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New Developments in HIV: Animal Research Provides Important New Breakthroughs

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According to the Joint United Nations Programme on HIV/AIDS (UNAIDS), 39 million people worldwide were living with HIV as of 2022, and there were 1.3 million new infections in 2022 alone.

While there have been rare successes in eliminating the virus through bone marrow transplants, there is no cure for the infection. Antiretroviral drugs can keep the virus at bay and prevent it from progressing to AIDS, but despite improved treatment options, there were still 630,000 AIDS-related deaths in 2022.

Several new treatment approaches show promise as more effective and permanent solutions for HIV infection.

Can Gene Editing Eliminate HIV?

Researchers at the Lewis Katz School of Medicine at Temple University and the University of Nebraska Medical Center have been able to eliminate HIV infection in mice.

Using a dual gene-editing therapy aimed at both HIV-1, the virus responsible for AIDS, and CCR5, a protein on the surface of some immune cells that facilitates the access of the virus into cells, combined with long-acting antiretroviral medications, the team was able to permanently remove the virus from animal models, which would prevent future rebound infection.

In mouse models, the combination of the gene-editing approach with the administration of antiretrovirals was able to suppress the HIV-1 virus and eliminate its replication in 58% of infected animals, which showed no trace of the virus.

In humans, the elimination of the virus from the body would enable those infected with the virus to stop taking antiretrovirals. With current HIV treatment, patients must take antiretrovirals indefinitely, even if their viral load is undetectable. The team plans to begin testing the new treatment on non-human primates.

A Vaccine for HIV

A new HIV vaccine developed by researchers at Scripps Research has shown a promising ability to neutralize the virus in mouse models.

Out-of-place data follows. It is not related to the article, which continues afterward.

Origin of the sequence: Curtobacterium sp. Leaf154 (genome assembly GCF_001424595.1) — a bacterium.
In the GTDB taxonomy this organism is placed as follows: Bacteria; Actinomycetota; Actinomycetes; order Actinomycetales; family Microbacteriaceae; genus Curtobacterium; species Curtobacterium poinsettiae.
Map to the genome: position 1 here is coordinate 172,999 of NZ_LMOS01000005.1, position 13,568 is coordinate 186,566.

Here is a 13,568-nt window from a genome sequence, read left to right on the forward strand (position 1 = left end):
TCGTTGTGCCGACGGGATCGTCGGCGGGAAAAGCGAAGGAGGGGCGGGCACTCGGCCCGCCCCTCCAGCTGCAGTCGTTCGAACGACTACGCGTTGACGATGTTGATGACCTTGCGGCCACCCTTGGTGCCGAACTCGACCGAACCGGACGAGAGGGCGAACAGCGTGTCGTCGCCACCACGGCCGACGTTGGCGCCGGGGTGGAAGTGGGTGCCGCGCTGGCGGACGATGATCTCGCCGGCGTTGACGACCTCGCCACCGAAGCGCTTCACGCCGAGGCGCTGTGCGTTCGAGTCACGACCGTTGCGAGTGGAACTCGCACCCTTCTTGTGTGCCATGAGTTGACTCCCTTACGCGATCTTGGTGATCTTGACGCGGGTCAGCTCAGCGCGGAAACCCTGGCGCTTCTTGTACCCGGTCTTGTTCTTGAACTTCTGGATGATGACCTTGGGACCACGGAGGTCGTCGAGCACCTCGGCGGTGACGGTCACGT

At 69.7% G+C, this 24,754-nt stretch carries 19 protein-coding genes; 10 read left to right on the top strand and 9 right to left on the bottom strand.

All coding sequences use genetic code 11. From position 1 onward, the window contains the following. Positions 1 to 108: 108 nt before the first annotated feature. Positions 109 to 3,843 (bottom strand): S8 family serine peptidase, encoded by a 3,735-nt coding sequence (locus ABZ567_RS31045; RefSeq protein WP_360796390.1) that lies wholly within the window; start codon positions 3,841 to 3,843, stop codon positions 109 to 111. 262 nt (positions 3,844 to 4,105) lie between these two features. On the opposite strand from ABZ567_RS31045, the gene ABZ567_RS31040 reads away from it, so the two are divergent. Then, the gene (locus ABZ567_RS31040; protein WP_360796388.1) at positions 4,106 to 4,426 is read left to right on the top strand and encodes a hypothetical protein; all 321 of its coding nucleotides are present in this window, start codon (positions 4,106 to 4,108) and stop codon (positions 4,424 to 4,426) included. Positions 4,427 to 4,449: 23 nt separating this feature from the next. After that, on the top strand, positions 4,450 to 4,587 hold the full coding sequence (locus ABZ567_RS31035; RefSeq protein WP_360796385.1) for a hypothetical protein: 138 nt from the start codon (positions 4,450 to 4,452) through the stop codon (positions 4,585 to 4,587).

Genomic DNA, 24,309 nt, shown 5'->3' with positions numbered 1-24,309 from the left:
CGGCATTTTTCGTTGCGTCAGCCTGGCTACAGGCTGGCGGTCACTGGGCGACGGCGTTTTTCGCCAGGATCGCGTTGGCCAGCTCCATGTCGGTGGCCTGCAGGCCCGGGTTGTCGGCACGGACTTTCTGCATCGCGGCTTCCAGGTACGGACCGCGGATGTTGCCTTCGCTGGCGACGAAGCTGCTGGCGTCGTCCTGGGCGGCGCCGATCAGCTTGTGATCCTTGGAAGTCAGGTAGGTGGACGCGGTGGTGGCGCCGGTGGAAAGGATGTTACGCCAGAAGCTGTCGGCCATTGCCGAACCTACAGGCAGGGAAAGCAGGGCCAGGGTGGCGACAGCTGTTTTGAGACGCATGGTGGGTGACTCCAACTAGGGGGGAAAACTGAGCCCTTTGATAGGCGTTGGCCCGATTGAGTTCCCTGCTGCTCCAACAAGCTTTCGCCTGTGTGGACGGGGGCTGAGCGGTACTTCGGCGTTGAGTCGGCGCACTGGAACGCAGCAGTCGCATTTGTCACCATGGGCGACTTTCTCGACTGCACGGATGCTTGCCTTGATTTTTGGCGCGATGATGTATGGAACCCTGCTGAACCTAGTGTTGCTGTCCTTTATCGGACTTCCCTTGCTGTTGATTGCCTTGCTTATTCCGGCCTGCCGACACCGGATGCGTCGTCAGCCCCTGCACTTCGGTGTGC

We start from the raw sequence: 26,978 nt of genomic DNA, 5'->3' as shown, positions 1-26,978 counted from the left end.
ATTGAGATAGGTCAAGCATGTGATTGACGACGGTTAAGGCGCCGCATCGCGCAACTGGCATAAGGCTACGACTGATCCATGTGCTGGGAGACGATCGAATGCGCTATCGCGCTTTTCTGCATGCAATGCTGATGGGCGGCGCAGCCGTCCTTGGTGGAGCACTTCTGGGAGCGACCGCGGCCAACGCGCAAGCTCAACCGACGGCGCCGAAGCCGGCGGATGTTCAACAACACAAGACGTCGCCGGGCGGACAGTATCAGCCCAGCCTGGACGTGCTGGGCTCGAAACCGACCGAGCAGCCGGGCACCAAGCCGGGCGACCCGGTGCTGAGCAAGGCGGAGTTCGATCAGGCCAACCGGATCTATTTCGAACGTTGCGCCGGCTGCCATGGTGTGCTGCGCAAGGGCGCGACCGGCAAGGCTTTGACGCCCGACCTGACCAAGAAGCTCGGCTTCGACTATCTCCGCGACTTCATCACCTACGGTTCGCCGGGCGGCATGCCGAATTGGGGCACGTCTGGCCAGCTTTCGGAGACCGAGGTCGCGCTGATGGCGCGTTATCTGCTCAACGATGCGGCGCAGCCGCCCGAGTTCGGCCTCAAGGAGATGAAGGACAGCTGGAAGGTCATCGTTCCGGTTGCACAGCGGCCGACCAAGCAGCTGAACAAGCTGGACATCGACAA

The vaccine works by mimicking HIV to enable the host’s immune system to wage an immune response without the danger of infection.

Based on the preclinical results, the National Institutes of Health (NIH) has agreed to sponsor a future clinical trial.

New Drugs for HIV

In addition to vaccines, researchers are also developing new treatment methods for HIV.

One such effort, from a team of researchers from Johns Hopkins University School of Medicine and the NCI Center for Cancer Research, is focused on neutral sphingomyelinase 2 (nSMase2), an enzyme that plays a role in forming the protective envelope around the HIV virus.

The goal of the study was to determine whether blocking nSMase2 could prevent the formation of infectious HIV particles or prevent the resurgence of the virus that occurs when people stop taking antiretroviral medications.

Using mice with a humanized immune system, the team blocked nSMase2 using a new compound and then monitored the spread of the HIV virus in the mice. The results showed that blocking nSMase2 prevented the formation of infectious HIV particles by disrupting the formation of the viral envelope, so the virus was unable to develop into its mature, infectious form.

Next, they divided the mice into two groups, treating one with regular antiretrovirals and the other with the new nSMase2-blocking compound. HIV viral load decreased in both groups, but when treatment was stopped, the viral load in the antiretroviral-treated mice quickly rebounded, while the mice treated with the nSMase2 blocker showed no viral rebound—in fact, the virus was undetected up to four weeks after the treatment was stopped.

The team is optimistic that the discovery may lead to new treatments for HIV.

An HIV Drug to Treat Dementia?

While some researchers are looking for new treatments for HIV, others are exploring new uses for existing HIV drugs.

Researchers from the University of Cambridge have found that maraviroc, an FDA-approved antiretroviral drug used to treat HIV infection, is able to help the brain clear out damaging proteins associated with dementia in mice models.

Maraviroc, sold under the brand names Selzentry in the United States and Celsentri in Europe, was shown to slow brain cell death and the progression of memory loss in mice genetically altered to develop either Huntington’s disease or another type of dementia characterized by a buildup of tau protein.

The buildup of tau proteins is associated with the death of healthy brain cells, with results in symptoms including confusion, memory loss, and mood swings. The researchers were able to identify a mechanism that prevents the brain from being able to clear these proteins and use maraviroc to reverse it. The team is hopeful that the treatment could have implications for humans.

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